skip to content

Cambridge NERC Doctoral Training Partnerships

Graduate Research Opportunities

Lead supervisor: David Coomes, Plant Sciences

Co-supervisor: Emily Lines, Geography

Brief summary: 
We will improve knowledge of rainforest responses to climate change by applying transformative approaches that allows imagery from cheap drones to be used to track the response of individual tree species to periods of drought
Importance of the area of research concerned: 
Forests are key components of the global carbon cycle, but are under threat from land-use and climate change. The extent to which diverse forests will be more resilient to climate change remains poorly understood. An exciting new approach is to track the responses of many thousands of individual trees by surveying them regularly with a drone. These advancements are providing fresh insights into forest dynamics in a rapidly changing world and contributing to our understanding of the contribution that biodiversity makes to climate change mitigation
Project summary : 
At the heart of this project is airborne surveying of forests over many months to track the phenology of individual tree crowns. The survey data will be analysed using data processing pipelines we have developed to identify trees and recognise their species. The project could be based in Europe and/or the tropics, depending on your interests, and you would be part of a wider programme focussed on nature-based climate solutions (e.g. the Cambridge's NERC Centre for Landscape Regeneration at Cambridge).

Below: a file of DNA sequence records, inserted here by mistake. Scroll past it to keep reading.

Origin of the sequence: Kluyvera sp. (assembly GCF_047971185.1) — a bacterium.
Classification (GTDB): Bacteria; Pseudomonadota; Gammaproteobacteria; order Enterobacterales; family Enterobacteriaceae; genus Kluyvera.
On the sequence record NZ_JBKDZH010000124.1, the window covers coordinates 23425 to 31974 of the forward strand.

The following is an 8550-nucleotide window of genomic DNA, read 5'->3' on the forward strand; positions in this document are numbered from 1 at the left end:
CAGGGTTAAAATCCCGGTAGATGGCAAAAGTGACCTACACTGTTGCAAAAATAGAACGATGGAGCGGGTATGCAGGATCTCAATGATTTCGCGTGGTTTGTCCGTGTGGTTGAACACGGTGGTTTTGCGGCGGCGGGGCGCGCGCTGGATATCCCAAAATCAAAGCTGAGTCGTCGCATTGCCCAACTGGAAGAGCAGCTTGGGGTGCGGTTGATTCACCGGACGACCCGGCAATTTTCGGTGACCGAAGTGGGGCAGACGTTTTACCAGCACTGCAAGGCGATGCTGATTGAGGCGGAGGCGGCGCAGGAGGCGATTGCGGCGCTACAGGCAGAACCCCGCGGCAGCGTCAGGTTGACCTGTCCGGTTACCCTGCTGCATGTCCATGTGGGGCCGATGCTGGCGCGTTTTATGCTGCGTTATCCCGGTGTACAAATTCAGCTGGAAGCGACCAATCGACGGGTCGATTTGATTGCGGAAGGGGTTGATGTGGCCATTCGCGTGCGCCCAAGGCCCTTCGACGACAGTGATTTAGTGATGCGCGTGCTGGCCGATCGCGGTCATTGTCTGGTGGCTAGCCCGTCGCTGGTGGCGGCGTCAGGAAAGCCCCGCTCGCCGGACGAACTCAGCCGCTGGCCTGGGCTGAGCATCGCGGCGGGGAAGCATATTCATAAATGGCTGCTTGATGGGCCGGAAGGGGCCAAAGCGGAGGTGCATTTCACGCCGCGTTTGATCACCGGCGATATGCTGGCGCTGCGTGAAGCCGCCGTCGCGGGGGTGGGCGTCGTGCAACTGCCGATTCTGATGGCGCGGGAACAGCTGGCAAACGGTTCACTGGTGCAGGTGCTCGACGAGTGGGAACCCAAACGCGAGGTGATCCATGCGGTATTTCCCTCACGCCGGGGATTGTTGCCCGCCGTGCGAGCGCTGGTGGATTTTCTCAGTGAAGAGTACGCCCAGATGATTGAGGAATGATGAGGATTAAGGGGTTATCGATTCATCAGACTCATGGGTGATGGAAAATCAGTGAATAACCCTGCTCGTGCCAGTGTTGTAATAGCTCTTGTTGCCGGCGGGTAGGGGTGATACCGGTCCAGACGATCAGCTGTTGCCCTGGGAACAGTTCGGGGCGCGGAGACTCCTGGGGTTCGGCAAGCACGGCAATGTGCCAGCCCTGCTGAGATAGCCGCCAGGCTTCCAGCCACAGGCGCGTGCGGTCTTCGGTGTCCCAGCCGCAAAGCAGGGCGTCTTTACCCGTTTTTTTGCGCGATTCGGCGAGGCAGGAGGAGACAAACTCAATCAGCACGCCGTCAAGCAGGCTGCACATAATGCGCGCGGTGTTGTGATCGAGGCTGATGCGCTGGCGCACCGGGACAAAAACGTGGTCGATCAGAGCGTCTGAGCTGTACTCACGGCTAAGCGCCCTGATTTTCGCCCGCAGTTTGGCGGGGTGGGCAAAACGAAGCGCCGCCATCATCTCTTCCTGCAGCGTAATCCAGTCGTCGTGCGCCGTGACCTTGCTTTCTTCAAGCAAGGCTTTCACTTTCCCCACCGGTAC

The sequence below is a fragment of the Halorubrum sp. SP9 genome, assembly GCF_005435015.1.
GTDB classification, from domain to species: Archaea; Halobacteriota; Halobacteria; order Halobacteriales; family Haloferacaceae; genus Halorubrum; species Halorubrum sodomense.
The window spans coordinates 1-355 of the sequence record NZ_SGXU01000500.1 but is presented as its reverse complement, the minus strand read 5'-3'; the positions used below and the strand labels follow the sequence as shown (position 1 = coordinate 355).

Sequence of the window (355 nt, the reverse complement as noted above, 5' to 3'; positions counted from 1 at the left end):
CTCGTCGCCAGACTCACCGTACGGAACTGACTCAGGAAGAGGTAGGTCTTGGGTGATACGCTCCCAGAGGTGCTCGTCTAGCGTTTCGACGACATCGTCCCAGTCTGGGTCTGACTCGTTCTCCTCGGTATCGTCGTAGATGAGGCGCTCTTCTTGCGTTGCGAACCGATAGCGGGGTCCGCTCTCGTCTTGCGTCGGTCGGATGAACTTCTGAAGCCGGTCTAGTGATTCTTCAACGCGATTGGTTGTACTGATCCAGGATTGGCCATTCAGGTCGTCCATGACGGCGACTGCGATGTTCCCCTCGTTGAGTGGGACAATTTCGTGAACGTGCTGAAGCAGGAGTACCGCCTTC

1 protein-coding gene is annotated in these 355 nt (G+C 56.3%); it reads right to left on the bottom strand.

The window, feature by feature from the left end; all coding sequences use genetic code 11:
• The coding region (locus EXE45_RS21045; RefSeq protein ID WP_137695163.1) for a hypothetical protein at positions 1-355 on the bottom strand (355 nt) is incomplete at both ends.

What will the student do?: 
The student will spend considerable time in the field, regularly survey field sites with a multispectral drone and collecting ground data to train/test the analysis pipeline. These data will be co-registered and segmented so that individual trees can be tracked through time, using the detectree2 algorithm developed by our group. These unique time series will allow the student to measure the responses of individual tree crowns to changing environmental conditions, and test questions related to forest resilience.
References - references should provide further reading about the project: 
Dalponte & Coomes (2016) Tree-centric mapping of forest carbon density from airborne laser scanning and hyperspectral data. Methods in Ecology and Evolution
Ball, J et al (2023). Accurate delineation of individual tree crowns in tropical forests from aerial RGB imagery using Mask R-CNN. Remote Sensing in Ecology and Conservation.
You can find out about applying for this project on the Department of Plant Sciences page.